TransCanada’s safety record is not consistent with the assurances that the company has made regarding its pipelines and the proposed Energy East pipeline. In June 2014, the Council of Canadians released a report identifying previous leaks and explosions on the 40-yr-old natural gas pipeline that TransCanada wants to convert to the Energy East pipeline. In the past decade, pipeline incidents such as leaks, ruptures, explosions and spills have doubled. Based on this average the proposed Energy East pipeline could have nine such incidents a year. TransCanada has claimed it would take 10 minutes to shut down a pumping station after a leak; however, the Council of Canadians has done the math, and transporting 1.1 million barrels of tars sands crude a day means 2, 0224 litres of oil a second. Thus, 1,000,000 litres of oil could spill in the ten minutes it would take TransCanada to stop the leak (over 264,000 gallons).
Regarding the Keystone pipeline, which transports DilBit from Albert to Illinois and began operating in June 2010, TransCanada claimed a spill of over 50 gallons would occur only once every seven years. However, in just its first year of operation, the pipeline leaked 14 times, including a spill of over 21,000 gallons in North Dakota.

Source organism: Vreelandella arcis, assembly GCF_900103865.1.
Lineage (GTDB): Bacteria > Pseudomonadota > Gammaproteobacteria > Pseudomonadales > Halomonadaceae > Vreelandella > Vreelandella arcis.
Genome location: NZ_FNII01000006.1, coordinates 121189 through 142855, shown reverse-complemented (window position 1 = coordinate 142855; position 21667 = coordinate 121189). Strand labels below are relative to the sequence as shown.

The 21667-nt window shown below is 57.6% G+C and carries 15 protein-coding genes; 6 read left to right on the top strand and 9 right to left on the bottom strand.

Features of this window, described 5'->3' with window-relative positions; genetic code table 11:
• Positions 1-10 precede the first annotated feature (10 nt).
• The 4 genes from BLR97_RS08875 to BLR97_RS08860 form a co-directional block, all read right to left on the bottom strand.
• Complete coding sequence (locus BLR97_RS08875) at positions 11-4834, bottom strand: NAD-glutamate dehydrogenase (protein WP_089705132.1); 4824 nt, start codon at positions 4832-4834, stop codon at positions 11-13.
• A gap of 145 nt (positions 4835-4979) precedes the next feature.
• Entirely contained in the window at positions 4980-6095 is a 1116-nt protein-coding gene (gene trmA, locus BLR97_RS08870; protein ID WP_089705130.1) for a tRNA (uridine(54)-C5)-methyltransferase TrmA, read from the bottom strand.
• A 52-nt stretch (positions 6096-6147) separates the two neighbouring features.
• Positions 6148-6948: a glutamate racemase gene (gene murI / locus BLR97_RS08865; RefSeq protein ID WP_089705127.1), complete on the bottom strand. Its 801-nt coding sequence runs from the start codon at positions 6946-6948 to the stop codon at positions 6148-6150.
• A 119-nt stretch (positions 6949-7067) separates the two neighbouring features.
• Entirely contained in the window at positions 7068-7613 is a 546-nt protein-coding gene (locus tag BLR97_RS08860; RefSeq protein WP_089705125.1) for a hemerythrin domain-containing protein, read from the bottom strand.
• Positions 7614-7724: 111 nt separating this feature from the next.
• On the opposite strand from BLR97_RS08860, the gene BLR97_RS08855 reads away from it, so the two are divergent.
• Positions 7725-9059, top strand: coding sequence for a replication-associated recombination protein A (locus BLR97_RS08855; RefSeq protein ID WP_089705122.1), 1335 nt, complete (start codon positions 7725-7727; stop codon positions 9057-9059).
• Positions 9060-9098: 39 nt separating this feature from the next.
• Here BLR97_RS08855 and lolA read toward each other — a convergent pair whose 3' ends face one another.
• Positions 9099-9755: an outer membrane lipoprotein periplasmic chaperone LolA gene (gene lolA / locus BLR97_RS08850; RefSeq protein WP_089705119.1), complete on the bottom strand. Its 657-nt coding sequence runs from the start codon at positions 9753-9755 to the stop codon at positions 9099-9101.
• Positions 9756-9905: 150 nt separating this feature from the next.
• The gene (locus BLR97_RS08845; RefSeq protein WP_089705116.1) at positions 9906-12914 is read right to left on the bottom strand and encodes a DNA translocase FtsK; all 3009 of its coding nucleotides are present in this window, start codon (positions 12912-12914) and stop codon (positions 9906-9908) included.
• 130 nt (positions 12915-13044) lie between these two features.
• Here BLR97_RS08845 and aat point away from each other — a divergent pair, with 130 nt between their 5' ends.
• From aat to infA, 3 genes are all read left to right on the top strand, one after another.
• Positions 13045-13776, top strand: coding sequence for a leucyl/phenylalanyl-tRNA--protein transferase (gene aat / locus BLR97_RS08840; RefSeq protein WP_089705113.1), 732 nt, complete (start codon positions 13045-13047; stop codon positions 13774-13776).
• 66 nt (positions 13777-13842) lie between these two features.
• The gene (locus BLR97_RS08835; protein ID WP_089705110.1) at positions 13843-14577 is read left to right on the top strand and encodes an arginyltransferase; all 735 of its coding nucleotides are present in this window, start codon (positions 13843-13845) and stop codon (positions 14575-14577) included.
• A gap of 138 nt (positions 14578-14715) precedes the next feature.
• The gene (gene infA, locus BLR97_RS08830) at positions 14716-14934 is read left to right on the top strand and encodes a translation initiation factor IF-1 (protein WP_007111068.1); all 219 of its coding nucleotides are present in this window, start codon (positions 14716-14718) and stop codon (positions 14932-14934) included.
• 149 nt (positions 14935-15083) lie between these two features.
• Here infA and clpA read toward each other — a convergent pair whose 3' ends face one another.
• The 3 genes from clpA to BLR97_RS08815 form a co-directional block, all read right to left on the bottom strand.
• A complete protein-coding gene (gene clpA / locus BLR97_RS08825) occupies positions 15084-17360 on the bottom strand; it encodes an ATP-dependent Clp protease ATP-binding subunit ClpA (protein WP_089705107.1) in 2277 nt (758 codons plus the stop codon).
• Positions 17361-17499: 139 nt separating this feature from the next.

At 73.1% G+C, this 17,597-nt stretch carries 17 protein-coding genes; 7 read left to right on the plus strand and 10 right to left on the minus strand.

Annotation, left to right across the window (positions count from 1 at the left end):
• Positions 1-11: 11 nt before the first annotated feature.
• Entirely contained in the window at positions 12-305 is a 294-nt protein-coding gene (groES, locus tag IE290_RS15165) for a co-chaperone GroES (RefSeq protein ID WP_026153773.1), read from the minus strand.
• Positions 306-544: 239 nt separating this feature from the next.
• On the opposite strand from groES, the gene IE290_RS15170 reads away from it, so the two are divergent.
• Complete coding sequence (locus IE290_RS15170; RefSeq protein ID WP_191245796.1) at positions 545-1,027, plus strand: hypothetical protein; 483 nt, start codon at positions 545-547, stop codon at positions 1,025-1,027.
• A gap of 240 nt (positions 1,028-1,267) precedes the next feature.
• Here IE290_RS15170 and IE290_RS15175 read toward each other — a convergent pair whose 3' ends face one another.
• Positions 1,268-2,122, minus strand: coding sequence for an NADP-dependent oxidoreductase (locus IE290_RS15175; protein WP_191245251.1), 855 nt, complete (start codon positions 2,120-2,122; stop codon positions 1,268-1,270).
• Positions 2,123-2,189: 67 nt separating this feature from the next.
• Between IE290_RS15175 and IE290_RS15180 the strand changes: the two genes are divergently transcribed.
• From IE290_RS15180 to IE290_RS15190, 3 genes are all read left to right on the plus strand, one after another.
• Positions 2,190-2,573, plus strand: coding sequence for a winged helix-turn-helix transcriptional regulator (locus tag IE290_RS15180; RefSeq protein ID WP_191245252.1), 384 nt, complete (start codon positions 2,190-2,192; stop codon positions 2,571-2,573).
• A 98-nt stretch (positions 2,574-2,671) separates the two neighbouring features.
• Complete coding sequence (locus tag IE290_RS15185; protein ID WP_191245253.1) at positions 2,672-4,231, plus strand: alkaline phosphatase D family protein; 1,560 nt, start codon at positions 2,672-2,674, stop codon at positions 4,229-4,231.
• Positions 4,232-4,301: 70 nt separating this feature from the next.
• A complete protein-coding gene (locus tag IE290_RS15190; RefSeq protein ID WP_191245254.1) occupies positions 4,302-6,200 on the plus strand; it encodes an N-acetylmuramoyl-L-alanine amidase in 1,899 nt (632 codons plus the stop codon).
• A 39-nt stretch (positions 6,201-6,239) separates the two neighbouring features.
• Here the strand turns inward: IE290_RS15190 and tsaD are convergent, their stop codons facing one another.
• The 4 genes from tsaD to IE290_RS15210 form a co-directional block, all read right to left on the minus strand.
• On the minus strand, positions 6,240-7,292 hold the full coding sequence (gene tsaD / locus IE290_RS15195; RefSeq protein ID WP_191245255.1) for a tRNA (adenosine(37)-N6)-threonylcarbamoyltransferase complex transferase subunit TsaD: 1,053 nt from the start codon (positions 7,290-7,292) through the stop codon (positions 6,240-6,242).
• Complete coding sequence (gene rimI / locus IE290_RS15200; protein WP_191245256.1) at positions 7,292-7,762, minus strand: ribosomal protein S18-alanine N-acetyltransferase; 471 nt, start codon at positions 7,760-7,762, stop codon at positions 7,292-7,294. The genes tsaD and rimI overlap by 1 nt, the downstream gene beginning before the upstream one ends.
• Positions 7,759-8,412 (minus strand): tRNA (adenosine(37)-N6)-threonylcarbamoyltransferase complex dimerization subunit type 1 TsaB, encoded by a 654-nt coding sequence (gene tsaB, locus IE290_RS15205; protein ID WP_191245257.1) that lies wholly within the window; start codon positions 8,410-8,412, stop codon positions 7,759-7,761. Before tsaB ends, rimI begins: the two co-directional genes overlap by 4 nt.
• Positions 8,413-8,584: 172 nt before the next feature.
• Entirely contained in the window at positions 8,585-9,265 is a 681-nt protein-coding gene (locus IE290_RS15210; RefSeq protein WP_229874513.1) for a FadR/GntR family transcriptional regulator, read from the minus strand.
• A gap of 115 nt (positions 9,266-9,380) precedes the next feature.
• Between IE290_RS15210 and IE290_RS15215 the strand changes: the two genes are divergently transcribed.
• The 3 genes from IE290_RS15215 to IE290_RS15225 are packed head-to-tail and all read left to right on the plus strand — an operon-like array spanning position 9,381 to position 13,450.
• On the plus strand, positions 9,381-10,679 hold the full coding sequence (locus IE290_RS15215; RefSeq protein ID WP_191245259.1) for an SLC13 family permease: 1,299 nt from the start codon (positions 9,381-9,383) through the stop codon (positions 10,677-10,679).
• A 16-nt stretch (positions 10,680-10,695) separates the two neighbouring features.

Regarding the Keystone XL pipeline that has not yet been approved in the U.S. and would carry Alberta DilBt to Texas, officials from the U.S. Pipeline and Hazardous Materials Safety Administration (PHMSA) found alarming defects in the southern leg of the pipeline, prompting them to impose two new safety regulations on the project, including having a third party inspection company oversee TransCanada’s operations, which is not normal practice, according to Evan Vokes, a mechanical engineer and former TransCanada employee.